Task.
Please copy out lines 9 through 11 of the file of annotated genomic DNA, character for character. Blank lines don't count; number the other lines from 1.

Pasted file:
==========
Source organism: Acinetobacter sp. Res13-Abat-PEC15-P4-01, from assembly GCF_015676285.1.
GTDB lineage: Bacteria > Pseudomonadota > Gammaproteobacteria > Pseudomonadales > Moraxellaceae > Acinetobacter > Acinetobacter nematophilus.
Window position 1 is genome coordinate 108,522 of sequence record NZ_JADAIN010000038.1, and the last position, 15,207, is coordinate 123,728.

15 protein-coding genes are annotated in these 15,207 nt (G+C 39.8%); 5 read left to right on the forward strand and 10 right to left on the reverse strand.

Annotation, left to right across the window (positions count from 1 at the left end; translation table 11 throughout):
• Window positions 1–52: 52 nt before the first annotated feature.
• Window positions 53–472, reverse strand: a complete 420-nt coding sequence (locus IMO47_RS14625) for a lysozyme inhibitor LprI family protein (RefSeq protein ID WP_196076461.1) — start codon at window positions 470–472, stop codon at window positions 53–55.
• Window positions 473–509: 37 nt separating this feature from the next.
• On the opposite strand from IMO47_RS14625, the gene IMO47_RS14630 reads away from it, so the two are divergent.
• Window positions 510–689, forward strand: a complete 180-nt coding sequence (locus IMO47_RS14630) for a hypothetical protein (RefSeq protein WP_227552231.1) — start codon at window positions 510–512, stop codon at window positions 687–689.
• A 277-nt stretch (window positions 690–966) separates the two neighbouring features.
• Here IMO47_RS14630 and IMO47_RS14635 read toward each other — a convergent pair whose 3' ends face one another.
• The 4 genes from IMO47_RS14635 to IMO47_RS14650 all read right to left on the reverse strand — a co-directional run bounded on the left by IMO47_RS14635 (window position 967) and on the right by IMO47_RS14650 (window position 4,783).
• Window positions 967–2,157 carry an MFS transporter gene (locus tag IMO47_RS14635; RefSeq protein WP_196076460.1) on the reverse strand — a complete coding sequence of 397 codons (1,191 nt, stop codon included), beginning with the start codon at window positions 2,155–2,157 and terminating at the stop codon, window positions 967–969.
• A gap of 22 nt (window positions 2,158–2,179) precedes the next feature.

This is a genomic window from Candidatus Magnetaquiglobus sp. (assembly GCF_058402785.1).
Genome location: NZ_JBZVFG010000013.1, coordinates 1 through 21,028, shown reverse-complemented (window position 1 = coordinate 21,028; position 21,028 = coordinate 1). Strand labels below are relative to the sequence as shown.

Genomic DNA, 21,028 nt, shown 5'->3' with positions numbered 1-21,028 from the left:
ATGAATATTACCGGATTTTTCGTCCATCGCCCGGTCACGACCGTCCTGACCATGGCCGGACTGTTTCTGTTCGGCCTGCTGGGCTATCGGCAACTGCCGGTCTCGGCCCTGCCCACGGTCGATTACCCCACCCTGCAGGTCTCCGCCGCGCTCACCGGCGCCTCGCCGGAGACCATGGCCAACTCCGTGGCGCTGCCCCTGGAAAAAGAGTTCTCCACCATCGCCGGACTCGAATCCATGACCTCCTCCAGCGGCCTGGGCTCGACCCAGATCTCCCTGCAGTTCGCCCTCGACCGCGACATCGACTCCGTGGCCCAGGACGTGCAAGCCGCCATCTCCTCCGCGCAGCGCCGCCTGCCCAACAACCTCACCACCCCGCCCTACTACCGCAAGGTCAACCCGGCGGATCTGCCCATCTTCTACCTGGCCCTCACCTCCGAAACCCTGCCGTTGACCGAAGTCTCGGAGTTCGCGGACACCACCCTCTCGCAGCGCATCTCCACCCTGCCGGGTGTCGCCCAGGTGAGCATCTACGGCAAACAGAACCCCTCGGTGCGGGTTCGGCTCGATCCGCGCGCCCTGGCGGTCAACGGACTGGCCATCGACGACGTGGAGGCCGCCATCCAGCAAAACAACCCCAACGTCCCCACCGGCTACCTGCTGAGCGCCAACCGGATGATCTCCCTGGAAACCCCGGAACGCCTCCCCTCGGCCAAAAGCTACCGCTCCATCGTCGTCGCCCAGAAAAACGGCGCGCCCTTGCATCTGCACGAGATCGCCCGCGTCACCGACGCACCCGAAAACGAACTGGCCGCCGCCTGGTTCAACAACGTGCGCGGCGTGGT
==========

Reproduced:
• On the opposite strand from IMO47_RS14625, the gene IMO47_RS14630 reads away from it, so the two are divergent.
• Window positions 510–689, forward strand: a complete 180-nt coding sequence (locus IMO47_RS14630) for a hypothetical protein (RefSeq protein WP_227552231.1) — start codon at window positions 510–512, stop codon at window positions 687–689.
• A 277-nt stretch (window positions 690–966) separates the two neighbouring features.